Turkish parliament gives heavy blow to U.S. war plans; Arab leaders oppose any attack on Iraq
Turkey's parliament speaker ruled Saturday that a vote to approve a U.S. troop deployment failed because the votes in favor were not a majority of those present, private NTV television reported.
Parliament Saturday voted 264-250 with 19 abstentions in favor of allowing in the U.S. troops.
But speaker Bulent Arinc said the vote did not stand because the votes in favor were not a majority of the legislators present in parliament. The Turkish constitution states that a majority of those present must vote in favor for a bill to pass.
Arinc closed parliament after the vote until Tuesday.
The bill's rejection is likely to seriously increase tensions with the United States which had been expecting a positive vote.
The motion would have empowered the government to authorize the basing of up to 62,000 troops, 255 warplanes and 65 helicopters.
Washington had been offering Turkey some $15 billion in loans and grants if the troops were allowed.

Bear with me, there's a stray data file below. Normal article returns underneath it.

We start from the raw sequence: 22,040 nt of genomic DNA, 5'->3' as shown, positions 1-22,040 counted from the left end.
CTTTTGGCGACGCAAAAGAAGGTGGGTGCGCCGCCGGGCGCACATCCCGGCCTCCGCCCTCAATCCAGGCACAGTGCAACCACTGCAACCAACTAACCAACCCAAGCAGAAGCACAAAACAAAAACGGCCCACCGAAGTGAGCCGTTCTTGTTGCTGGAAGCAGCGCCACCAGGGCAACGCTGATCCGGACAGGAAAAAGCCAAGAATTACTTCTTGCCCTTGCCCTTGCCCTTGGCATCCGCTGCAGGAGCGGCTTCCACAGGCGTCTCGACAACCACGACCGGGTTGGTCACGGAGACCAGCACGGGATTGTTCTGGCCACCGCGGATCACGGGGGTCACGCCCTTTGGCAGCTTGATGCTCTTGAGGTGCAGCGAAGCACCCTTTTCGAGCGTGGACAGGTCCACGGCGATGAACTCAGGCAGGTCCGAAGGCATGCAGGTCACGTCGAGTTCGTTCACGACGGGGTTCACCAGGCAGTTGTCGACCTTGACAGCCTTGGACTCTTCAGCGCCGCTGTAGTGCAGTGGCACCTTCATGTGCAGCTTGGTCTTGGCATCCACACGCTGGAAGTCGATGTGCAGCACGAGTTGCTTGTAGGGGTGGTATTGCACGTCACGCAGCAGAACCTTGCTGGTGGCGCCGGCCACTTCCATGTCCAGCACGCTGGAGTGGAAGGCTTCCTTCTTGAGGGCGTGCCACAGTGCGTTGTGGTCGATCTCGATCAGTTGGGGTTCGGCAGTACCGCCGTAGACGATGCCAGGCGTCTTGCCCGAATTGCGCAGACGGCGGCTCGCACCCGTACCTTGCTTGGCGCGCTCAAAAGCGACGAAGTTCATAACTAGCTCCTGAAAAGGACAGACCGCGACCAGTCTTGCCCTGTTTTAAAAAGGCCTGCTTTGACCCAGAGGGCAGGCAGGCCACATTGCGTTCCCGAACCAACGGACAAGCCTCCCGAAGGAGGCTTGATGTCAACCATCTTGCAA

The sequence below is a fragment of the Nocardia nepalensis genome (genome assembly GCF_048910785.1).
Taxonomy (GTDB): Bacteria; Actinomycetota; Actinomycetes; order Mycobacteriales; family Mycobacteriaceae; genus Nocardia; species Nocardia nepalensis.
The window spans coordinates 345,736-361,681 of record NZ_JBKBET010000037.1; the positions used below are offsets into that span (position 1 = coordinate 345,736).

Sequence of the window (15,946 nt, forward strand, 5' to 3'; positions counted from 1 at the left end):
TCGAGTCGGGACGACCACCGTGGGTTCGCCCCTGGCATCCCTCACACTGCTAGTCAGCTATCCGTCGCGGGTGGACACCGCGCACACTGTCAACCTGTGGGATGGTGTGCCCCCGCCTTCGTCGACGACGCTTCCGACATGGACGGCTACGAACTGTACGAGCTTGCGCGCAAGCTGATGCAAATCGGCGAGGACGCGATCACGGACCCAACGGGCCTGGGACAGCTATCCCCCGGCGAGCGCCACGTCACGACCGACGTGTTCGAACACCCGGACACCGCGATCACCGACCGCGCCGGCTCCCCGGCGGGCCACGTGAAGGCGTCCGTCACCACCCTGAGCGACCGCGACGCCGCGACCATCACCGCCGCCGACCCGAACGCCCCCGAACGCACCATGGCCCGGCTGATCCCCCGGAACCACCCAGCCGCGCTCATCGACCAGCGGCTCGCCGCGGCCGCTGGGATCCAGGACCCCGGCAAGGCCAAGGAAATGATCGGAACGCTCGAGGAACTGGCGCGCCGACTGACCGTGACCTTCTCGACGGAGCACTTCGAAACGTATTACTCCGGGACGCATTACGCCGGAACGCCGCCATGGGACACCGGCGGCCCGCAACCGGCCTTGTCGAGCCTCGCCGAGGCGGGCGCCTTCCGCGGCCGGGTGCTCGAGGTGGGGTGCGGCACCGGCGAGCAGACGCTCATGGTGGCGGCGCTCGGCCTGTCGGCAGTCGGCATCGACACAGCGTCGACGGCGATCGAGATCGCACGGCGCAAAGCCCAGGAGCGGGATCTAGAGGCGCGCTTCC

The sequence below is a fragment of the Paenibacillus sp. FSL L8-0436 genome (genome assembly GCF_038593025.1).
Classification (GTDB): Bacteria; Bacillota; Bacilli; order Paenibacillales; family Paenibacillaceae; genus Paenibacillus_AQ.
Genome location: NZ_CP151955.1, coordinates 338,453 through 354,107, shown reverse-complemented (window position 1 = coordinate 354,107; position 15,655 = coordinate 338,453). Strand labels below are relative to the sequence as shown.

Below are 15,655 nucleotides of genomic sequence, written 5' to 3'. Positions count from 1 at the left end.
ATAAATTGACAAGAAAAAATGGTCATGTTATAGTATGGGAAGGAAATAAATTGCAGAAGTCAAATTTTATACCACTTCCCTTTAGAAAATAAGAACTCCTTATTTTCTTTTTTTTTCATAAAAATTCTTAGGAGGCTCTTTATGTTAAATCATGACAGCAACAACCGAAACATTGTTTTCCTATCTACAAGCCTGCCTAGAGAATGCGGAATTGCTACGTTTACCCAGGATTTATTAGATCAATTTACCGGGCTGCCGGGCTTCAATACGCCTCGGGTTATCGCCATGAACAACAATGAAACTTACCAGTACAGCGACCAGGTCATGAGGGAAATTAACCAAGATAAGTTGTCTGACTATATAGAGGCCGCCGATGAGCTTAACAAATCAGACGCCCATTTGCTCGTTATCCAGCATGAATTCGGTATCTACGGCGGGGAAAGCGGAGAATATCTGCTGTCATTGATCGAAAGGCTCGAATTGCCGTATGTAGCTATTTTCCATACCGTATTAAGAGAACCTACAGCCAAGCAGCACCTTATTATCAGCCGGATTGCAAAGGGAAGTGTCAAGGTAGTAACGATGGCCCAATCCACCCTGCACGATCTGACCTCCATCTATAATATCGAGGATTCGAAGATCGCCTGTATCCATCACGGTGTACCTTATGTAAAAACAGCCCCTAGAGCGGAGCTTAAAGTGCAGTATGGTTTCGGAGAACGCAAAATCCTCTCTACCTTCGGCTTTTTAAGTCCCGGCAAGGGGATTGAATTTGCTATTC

Hours before the vote, the governing Justice and Development Party's leader, Recep Tayyip Erdogan, met with his party legislators to try and persuade them to back the U.S. troop deployment. Afterwards Erdogan called the parliament decision a "completely democratic result."
"What more do you want? It was a completely democratic result. May it be for the best," the Anatolian news agency quoted Erdogan as saying after a meeting with party leaders to evaluate the vote.
Meanwhile, Arab leaders said Saturday they opposed an attack on Iraq as a threat against Arab national security, and said their countries would not participate in any war, a final statement said.
At the end of their one-day summit in the Red Sea resort of Sharm el-Sheikh, the Arab leaders agreed on "the complete rejection of a strike against Iraq, or threatening the security and safety of any Arab country, as a threat to the Arab national security", the statement read out by Arab League chief Amr Moussa said.
The leaders called for the crisis over Iraq's alleged weapons of mass destruction to be resolved peacefully under the umbrella of the United Nations, and asked that weapons inspectors be given adequate time to complete their mission.
"They stressed that their countries refrain from participating in any military action that aims at the security, safety and territorial integrity of Iraq," the final declaration said. (Albawaba.com)
© 2003 Al Bawaba (www.albawaba.com)
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